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Bob Henson’s Mission of Goodness

The following is a short story written for the One Word Blog Carnival: Goodness hosted by Bridget Chumbley at One Word at a Time. To read more posts, please visit her.)

Bob Henson’s Mission of Goodness:

I watch in horror as CNN streams continuous coverage of the devastation in Chile. Another earthquake. The body count seems relatively low, but it’s still early.

I missed the chance to go to Haiti. Oh sure, I sent money. I encouraged others to give. I prayed for the people there. But it didn’t feel like enough. I decide this time, I wasn’t going to miss my opportunity to be the hands and feet of Jesus.

I decide to take a week off from work. There are people suffering, and I need to help them. Since I’m the boss of my own renovation company, I decide to reschedule all the upcoming jobs for the next two weeks. Sure, no work means no paycheck for my employees, but at least they have roofs over their heads. We all must make sacrifices in the face of such enormous tragedy.

I finalize my plans. As my wife helps me pack for the trip, she laments that I will miss our son’s first band solo, and our daughter will be disappointed that I won’t be taking her to the father-daughter dance. This makes me sad, but when God calls you to a mission, you answer the call.

I say goodbye to my family. We pray together, asking God to protect me in Chile and my family while I am away. One last check of my supplies – I need to make sure I have plenty of film for my camera.

As I drive to the airport, I notice a sea of brake lights ahead of me. When I finally get close enough, I see an old, broken down car in the center lane. A woman with two young and unkempt children are in the car. She is on the cell phone, presumably calling her husband or boyfriend to come help her. People can be so irresponsible! I say a quick prayer for God to get me to the airport on time despite this unexpected delay. I refuse to let Satan keep me from my mission!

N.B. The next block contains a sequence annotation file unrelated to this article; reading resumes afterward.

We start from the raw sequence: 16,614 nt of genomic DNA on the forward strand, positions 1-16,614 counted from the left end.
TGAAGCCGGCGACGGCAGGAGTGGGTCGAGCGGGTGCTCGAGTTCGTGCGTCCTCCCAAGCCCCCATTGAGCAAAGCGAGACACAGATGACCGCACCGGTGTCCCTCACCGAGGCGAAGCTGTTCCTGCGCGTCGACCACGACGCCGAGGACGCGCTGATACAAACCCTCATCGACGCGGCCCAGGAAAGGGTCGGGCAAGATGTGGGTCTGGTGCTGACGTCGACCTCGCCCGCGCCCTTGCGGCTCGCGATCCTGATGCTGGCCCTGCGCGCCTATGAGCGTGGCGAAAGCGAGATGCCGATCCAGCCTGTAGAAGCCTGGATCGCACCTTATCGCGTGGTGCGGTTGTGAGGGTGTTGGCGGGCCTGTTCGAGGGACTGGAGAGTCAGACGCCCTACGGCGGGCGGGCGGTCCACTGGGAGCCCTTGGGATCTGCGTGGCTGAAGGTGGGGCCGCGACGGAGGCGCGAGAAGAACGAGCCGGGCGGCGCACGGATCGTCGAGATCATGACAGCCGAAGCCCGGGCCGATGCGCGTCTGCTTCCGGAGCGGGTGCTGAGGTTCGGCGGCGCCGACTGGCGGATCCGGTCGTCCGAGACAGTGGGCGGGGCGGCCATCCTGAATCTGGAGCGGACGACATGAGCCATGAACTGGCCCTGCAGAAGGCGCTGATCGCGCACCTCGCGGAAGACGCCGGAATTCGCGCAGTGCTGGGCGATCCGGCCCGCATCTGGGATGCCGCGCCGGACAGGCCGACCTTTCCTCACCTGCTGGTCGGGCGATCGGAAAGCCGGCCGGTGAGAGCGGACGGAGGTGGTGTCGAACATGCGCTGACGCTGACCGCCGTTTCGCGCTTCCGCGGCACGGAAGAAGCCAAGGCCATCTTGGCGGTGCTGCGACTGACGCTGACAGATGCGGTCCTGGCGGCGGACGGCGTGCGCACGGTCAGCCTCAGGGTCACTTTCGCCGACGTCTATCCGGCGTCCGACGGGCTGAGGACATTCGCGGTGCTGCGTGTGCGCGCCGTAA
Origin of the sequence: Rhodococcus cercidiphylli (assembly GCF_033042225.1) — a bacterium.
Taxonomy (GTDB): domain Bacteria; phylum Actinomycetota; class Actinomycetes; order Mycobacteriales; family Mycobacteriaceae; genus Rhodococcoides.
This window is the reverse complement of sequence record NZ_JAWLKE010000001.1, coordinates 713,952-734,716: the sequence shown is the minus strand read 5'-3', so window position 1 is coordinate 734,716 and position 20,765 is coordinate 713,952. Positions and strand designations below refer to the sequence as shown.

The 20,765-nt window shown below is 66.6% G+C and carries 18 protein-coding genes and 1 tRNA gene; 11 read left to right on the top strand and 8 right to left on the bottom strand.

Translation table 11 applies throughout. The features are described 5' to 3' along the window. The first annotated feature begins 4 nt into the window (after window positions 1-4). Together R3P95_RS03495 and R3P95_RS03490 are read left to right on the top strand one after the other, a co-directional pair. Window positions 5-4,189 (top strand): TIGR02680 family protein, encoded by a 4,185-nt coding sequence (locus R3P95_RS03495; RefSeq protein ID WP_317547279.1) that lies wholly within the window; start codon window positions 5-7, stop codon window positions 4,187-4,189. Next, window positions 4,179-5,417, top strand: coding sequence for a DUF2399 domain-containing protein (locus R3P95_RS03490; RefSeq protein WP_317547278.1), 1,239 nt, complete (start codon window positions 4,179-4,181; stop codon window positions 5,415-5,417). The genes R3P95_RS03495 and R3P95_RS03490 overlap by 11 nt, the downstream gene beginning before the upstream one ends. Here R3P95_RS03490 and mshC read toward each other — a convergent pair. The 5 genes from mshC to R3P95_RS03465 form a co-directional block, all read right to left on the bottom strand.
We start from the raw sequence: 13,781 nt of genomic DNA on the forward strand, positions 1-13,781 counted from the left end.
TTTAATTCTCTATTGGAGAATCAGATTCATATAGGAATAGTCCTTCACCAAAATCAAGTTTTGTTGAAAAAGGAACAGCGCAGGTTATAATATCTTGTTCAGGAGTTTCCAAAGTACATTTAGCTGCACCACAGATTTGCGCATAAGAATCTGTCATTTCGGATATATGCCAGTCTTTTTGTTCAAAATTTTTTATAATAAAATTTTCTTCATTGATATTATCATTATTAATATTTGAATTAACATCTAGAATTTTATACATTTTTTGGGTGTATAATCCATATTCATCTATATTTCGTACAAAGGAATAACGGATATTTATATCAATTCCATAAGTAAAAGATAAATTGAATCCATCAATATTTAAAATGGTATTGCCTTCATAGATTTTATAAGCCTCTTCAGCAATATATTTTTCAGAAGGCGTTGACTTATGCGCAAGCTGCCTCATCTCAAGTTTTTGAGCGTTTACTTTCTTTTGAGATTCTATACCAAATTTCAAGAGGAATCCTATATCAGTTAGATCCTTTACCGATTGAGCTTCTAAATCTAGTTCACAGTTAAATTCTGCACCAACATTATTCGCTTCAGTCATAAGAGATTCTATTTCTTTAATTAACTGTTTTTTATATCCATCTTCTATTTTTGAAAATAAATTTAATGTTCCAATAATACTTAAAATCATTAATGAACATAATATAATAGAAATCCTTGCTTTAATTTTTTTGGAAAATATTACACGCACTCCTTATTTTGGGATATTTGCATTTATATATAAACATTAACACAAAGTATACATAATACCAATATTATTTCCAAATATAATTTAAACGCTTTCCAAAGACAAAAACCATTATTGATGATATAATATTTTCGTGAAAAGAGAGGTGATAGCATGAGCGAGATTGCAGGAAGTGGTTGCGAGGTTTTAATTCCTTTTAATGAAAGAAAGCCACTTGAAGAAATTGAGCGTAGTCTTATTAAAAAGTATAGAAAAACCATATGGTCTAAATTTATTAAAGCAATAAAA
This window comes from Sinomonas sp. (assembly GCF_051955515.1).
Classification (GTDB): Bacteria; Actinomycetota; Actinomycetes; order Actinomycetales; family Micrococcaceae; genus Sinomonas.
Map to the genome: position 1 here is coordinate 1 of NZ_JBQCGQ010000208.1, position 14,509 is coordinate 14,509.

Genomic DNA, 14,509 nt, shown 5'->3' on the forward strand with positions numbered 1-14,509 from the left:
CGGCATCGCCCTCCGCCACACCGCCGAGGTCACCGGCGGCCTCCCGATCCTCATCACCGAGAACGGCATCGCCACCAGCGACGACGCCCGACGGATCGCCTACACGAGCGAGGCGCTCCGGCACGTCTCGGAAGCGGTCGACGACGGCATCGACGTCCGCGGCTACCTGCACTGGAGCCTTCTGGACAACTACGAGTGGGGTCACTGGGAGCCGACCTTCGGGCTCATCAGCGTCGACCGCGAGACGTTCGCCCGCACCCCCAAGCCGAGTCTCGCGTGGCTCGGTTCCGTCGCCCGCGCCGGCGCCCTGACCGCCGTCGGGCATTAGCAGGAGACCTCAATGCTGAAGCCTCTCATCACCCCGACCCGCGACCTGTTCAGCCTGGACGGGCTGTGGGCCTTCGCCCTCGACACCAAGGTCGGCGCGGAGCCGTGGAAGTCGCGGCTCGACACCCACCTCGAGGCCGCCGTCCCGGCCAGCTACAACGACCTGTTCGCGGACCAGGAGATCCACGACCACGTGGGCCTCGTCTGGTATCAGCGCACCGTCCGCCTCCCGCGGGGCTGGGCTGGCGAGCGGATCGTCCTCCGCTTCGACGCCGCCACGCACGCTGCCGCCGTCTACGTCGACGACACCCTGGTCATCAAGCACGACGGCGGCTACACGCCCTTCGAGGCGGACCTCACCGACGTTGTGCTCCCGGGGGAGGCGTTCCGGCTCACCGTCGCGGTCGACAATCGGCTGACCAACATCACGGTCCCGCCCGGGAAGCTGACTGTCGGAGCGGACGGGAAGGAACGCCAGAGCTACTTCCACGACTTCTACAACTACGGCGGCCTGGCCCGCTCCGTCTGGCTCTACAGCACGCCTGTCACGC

Prayers answered. The traffic starts to move again once I get around the broken down car. As I approach the airport, I tune my radio to the AM station which gives parking capacity updates. Unfortunately, the lot at the airport is full. I will have to park off site and take a shuttle. I say a prayer thanking God for giving me the wisdom to leave myself plenty of time to get on my flight.

Pulling into the shuttle lot, I spot a man – obviously homeless – approaching my car. I try my best to avoid eye contact with him, but it’s too late. As I pull into a parking space, he is approaching my car. Please Lord! I don’t have time for this!

I roll down my window and explain to this man that I don’t have any money to give him. (I do, but I’m not about to help fund his addiction.) I ask him his name and promise to pray for him. I grab my luggage just in time to make the shuttle.

I get through the security lines and run to my gate. Praise God for silver-elite status! My first class seat is waiting for me, and fortunately it is a seat by itself. I can spend time with the Lord instead of talking to a stranger on this long flight.

The plane touches down in Taici. Santiago is still recovering from the earthquake, but I have arranged for a driver to pick me up and get me to the heart of the destruction.

As I stand at the curb with my luggage waiting for my ride, I reflect on all the sacrifices I have made in order to answer God’s call for me to help the poor people of Chile. I ask God’s blessing on my journey here and ask that he allow me to do big things for His Kingdom. I am looking forward to doing my part in this mission of mercy; showing these people what the love of Christ is all about…